Fredrik

Flora

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    7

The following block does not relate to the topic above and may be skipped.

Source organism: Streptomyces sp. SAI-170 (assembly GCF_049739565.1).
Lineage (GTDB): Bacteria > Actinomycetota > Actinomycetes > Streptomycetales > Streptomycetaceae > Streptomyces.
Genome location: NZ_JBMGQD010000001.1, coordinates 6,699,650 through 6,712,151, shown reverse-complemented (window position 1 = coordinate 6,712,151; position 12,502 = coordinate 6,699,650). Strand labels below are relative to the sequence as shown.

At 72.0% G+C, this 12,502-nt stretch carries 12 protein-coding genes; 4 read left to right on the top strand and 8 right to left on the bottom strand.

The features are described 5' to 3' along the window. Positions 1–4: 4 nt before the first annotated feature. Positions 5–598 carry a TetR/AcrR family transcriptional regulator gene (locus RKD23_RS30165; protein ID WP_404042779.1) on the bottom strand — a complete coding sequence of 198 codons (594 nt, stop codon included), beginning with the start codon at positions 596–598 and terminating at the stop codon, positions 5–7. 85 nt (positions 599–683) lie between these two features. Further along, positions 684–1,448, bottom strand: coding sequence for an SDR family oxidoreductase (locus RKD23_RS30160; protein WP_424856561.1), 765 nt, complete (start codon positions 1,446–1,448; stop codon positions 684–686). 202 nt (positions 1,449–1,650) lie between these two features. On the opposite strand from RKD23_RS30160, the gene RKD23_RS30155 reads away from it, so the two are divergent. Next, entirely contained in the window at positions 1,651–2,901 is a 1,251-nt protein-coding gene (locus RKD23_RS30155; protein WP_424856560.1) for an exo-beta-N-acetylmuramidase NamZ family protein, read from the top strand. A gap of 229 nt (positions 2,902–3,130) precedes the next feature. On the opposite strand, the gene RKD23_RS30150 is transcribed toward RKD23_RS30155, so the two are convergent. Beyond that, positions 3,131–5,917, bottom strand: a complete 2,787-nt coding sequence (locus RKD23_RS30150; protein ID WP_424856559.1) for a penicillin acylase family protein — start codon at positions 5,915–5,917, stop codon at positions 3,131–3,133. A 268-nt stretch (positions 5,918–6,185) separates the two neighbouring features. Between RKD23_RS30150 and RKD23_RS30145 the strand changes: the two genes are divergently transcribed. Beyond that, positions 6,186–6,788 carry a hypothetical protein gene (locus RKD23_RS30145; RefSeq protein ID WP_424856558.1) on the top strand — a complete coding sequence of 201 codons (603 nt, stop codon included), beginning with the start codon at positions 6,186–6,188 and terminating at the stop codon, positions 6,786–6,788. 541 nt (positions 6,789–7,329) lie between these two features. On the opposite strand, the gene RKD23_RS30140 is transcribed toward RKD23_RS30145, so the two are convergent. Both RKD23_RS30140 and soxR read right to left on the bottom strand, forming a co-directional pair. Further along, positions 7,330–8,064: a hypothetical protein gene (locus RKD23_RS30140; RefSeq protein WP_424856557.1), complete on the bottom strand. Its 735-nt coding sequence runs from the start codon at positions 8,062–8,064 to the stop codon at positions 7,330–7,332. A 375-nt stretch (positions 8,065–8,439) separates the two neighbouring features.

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By the time of Flora, Fredrik's third full-length, the Malmö, Sweden-based outfit expanded into a trio with the inclusion of an additional multi-instrumentalist/vocalist, Anna Moberg. But relatively little changed in terms of their music, which remains highly tactile, atmospheric, gently surreal folk-pop, although that genre tag hardly does justice to the idiosyncratic particulars of their sound, as they continue to wander gradually further from anything readily recognizable as either folk or pop. Meanwhile, their careful attention to intimate, intricate sonic detail has only deepened, with a new profusion of curious, clattering, enchanted, and occasionally haunted soundscapes; instruments listed in the credits this time include balalaika, zither, alto horn, music box, glass objects, owl whistles, and "tree trunk kalimba," but it can sometimes be hard to envision how music this murky and mystical could even be of human origin. Tonally and energetically, Flora falls somewhere in between its two predecessors: there's a greater sense of activity and a more pronounced rhythmic drive than on the largely subdued, often somber Trilogi (particularly on the pounding "Chrome Cavities" and the polyrhythmic, cowbell-led instrumental "The North Greatern," though it's true throughout), but Flora never quite recaptures the clarity and brightness that made certain moments of their debut, Na Na Ni, so utterly captivating. Song for song, none of Flora's seven vocal numbers (there are four brief instrumentals) announces itself with the melodic charm and arresting simplicity of "Black Fur" or "1986," or even Trilogi standout "Flax," although the sweetly tuneful "Inventress of Ill" is in the same general ballpark. But by this point in their career it's clear that Fredrik are less interested in creating immediate, hummable stand-alone numbers than they are in crafting an expansive, evocative listening experience. They haven't lost the ability to pen strong, simple melody lines -- there is still a handful of them here -- but the often dense, mesmeric layers of sound surrounding them, combined with Fredrik Hultin's typically hushed, understated vocal delivery, render them far less prominent. Still, it's hard to deny that their music has grown richer as it's gotten subtler, and in keeping with that tendency Flora is their lushest, dreamiest, most sonically and texturally abundant exploration to date.

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